"Human trafficking" is something that many people associate solely with exotic places, where girls are forcefully kidnapped and forced into prostitution. And while this is the case occasionally, it is actually the minority.
In the United States every day, thousands of individuals are trafficked, and the rings that facilitate this transportation of human slaves make millions from within U.S. borders. Where can you see human trafficking within the good ole U.S. of A? Here are 7 facts about domestic trafficking, for both labor and for sexual exploitation.
1. There are anywhere from 600,000 to 800,000 individuals trafficked in the United States every year.
Primarily, these individuals are women and children, though there are a high number of workers in all genders and ages who are forced into situations in which they are unable to escape from. This includes but isn't limited to agricultural work, "massage parlors," prostitution, janitorial services, construction, and the restaurant business.
2. Most labor trafficking in the USA occurs due to lack of regulation on foreign labor recruitment.
Because there is a lack of regulation and transparency about foreign workers to American markets and vice versa, it is very easy for foreign nationals on work visas to be exploited by labor trafficking within supply chains. There was an attempt to rectify this in the Fraudulent Overseas Recruitment and Trafficking Elimination Act, which addressed a policy gap that allowed such oversight to occur, however, it did not pass.
3. The United States of America is a "Tier 1" rated country in regards to human trafficking.
Good job, Uncle Sam! Tier one is the highest level of approval a country can receive for efforts against human trafficking, meaning that laws not only are written with anti-human trafficking measures in mind, but they are regularly enforced with consistency and purpose. There is also a continuous forward motion to facilitate assimilation for individuals of trafficking back into society.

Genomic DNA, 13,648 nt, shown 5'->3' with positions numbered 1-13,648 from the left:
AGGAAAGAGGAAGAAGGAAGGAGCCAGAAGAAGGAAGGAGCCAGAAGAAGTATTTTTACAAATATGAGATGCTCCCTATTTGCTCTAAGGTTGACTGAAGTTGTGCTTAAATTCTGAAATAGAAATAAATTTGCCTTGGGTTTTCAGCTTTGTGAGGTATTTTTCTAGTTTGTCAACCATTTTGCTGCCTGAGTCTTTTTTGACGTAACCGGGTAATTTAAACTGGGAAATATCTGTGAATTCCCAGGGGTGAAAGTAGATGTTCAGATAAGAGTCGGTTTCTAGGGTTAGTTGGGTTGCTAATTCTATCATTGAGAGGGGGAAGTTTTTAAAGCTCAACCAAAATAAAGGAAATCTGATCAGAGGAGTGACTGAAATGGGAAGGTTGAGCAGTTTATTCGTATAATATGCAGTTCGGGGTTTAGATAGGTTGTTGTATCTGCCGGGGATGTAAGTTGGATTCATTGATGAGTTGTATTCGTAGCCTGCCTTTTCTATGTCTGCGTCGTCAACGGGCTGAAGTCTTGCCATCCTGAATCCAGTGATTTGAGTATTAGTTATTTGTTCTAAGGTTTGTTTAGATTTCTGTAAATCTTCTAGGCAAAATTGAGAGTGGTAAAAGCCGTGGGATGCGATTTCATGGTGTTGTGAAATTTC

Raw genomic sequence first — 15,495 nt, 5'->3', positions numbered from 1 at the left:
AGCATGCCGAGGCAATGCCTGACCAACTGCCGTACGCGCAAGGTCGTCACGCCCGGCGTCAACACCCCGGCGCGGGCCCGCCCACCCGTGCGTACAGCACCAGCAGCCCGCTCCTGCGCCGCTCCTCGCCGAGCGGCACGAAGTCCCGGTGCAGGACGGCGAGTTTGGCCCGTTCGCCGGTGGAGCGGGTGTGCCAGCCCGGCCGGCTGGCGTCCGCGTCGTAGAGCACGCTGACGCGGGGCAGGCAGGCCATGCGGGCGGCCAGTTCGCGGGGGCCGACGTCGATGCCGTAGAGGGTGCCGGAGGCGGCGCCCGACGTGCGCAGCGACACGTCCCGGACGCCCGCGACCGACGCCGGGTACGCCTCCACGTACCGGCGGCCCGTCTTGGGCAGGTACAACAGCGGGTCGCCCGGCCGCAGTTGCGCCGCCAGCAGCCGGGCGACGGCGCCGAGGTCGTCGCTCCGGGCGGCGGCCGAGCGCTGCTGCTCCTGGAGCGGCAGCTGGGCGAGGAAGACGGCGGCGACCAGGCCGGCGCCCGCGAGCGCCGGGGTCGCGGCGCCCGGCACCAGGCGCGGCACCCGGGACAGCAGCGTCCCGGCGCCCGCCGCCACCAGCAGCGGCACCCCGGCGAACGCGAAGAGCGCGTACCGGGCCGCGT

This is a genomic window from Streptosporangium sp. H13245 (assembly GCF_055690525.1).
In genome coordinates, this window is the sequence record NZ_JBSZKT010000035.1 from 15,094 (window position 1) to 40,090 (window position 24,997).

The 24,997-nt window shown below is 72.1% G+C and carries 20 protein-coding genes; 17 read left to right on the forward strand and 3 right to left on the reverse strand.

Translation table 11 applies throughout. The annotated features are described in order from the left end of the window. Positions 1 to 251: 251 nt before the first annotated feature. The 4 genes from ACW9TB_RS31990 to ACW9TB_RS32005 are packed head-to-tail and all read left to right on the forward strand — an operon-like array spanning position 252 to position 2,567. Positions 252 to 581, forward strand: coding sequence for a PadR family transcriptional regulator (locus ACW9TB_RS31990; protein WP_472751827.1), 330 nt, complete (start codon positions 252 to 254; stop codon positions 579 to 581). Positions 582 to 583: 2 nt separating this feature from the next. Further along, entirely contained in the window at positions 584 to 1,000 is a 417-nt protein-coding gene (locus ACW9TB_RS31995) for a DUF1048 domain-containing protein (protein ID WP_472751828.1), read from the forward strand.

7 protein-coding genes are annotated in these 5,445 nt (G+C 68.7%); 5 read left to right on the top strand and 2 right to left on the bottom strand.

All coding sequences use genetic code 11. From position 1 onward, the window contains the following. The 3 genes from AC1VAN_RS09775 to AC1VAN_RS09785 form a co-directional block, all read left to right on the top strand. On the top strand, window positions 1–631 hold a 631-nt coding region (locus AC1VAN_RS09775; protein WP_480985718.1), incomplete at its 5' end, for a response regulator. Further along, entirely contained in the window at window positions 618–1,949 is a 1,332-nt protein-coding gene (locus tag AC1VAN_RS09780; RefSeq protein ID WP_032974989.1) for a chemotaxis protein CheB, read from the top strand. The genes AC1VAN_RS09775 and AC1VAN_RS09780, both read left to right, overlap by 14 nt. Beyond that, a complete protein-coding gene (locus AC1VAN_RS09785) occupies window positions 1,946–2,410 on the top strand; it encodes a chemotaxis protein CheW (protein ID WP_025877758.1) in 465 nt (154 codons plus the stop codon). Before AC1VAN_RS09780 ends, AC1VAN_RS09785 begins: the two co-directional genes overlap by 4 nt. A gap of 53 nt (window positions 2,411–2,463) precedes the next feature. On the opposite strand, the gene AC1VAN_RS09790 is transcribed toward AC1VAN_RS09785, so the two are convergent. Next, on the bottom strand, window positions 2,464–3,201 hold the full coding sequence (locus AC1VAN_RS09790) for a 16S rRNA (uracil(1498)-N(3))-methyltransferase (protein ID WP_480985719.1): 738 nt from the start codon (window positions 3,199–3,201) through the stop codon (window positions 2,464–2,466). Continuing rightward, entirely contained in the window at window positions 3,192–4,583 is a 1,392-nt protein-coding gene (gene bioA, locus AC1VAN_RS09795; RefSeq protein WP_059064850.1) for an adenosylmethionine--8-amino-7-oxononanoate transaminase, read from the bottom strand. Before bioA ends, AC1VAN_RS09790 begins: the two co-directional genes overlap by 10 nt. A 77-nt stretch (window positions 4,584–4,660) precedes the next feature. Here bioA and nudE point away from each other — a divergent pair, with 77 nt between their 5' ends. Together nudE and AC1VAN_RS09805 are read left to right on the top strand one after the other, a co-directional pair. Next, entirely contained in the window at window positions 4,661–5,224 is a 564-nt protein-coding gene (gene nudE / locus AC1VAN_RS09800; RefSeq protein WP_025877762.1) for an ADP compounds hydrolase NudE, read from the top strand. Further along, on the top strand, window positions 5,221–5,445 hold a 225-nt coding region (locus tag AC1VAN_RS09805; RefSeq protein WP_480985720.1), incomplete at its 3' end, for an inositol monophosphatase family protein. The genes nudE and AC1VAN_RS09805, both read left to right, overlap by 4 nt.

4. Victims of human trafficking within the United States require more than just immediate intervention.
While victims in the United States are assisted in leaving their crisis situations, unless they receive more than just removal, they are still at risk to be re-introduced into trafficking. Some of the short and long-term services that are suggested for trafficking victims to readapt to society include shelter, medical care, counseling, language skills, education, job training, and career coaching. Providing these services drastically reduces the risk of re-trafficking, though it does come at a larger price tag. The average price of rehabilitating an American trafficking victim is approximately $30,000, compared to the world average of $400 per individual.
5. Some of the most vulnerable individuals for sex trafficking in the United States are runaways, especially LGBTQIA+ youth.
1 in 6 runaways will be involved in sex trafficking in the United States, a figure projected by the Polaris Project.
6. There's a lot of money in sex trafficking.
When Atlanta, Dallas, Denver, Kansas City, Miami, Seattle, San Diego and Washington D.C. were studied to determine the microeconomies of sex trafficking locally, the results for the monetary gathering was shocking. There is approximately 39.9 million to 270 million per city garnered from sex trafficking alone.
7. You can fight human trafficking in the United States.
You can fight this! Below is a link to the State Department page with 20 suggestions for how you can fight modern-day slavery in the United States.
Below is the National Human Trafficking Resource Center Hotline provided by the Polaris Project. If you or anyone you know is a victim of trafficking, this toll-free, 24-hour line is available to provide assistance.
National Human Trafficking Resource Center Hotline: 1 (888) 373-7888